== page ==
Jane Hiddleston's forthcoming book Frantz Fanon: Literature and Invention looks at the great postcolonial thinker, and his deep engagement with literature.
Here are some of the words in the first paragraph of Fanon's Wikipedia page: French, West Indian, psychiatrist, philosopher, intellectual, radical, Marxist, Pan-Africanist, humanist. That's already a lot, even before one gets to his influence in creating an inspirational ideology for liberation movements around the world. He comes across, in this account, as a verbal sort of figure, making speeches, rallying the troops (in some cases literally), dictating his thoughts, and seeing language itself as contested. If you grow up in Martinique, and are punished for using créole French rather than pukka, Paris-approved vocabulary, even your own speech can be a place of oppression. And if you call for violent revolution in Algeria, then your speech becomes itself a sort of weapon. It would be easy to categorise Fanon as the sort of writer for whom the written page is only a substitute for what he really wants, that is, a megaphone.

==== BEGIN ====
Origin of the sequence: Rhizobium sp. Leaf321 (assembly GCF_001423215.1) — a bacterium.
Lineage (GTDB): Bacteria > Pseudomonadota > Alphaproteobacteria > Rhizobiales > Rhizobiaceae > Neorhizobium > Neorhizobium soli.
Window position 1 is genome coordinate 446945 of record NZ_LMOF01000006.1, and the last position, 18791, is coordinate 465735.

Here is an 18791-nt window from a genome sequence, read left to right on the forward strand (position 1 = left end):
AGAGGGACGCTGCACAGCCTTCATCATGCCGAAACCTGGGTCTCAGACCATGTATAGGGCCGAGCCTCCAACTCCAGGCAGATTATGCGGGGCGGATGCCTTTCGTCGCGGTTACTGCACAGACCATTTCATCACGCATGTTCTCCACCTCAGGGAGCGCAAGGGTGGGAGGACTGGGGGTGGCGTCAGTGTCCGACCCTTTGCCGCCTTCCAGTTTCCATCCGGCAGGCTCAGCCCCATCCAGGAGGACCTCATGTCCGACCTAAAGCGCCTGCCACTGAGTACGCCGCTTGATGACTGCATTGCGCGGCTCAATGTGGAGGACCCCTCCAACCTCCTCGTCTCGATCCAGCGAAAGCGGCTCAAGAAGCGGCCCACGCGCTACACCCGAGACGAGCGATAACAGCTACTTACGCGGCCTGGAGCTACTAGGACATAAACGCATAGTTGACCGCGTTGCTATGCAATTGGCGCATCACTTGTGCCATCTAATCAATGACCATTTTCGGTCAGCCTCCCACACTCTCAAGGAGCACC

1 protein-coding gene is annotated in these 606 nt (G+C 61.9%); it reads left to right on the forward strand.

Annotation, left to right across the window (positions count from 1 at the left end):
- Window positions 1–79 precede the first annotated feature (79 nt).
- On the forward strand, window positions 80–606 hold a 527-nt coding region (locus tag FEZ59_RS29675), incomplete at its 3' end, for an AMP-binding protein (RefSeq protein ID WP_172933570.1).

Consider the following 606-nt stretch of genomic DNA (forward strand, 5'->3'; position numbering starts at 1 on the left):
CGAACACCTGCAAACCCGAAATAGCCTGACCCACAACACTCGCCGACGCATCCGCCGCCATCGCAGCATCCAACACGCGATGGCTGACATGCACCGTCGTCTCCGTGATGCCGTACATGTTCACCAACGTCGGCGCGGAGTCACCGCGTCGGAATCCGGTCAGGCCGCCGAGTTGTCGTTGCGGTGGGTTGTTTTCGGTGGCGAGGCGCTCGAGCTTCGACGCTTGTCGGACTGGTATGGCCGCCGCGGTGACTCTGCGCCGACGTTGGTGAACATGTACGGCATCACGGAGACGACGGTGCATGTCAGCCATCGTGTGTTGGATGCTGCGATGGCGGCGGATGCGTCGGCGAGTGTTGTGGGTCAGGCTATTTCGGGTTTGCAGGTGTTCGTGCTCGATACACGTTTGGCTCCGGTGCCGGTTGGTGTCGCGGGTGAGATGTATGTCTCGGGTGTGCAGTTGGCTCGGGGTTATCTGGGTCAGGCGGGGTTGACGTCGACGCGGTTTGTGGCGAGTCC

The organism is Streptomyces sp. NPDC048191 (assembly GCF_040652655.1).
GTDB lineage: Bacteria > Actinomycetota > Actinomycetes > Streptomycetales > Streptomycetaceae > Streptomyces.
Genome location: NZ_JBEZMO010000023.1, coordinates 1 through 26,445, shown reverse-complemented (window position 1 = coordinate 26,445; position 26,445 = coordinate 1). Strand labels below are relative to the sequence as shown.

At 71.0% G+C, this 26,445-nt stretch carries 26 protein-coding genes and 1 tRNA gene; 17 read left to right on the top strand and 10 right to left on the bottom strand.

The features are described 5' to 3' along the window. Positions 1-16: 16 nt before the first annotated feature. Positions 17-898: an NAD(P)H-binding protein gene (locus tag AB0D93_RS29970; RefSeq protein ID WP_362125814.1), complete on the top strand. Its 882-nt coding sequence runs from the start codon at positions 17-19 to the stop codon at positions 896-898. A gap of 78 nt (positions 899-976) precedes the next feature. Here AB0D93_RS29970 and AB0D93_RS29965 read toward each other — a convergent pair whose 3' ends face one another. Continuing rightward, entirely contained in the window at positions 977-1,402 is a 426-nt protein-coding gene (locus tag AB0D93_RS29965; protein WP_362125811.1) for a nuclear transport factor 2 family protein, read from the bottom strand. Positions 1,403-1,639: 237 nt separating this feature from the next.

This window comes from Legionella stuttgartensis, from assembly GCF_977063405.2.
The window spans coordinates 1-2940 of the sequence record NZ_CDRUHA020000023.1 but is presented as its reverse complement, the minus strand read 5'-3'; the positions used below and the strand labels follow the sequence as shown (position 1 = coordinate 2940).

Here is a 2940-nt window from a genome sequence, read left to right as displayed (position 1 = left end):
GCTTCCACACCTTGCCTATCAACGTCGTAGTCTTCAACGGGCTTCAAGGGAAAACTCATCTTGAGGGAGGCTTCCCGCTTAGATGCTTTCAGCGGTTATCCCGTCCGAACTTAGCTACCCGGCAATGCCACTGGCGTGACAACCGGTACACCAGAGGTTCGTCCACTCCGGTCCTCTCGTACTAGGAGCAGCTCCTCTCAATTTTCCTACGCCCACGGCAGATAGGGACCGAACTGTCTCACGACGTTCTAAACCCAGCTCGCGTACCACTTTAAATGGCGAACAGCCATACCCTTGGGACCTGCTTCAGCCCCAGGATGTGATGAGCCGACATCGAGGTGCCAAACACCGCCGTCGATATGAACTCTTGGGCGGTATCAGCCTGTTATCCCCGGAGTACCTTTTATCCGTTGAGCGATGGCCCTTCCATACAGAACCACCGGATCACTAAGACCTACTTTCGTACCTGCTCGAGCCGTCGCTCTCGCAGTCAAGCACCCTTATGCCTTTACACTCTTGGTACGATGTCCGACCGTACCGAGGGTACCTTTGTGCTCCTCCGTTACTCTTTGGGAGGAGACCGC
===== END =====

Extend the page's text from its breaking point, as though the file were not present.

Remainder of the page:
And yet that is to overlook his sensitivity as a reader, and the extent to which his own literary sensibility informed all of his intellectual positions. Jane Hiddleston's new book brings this often-overlooked side to Fanon's thought front and centre.
Frantz Fanon is due out in our Research Monographs in French Studies series in 2022.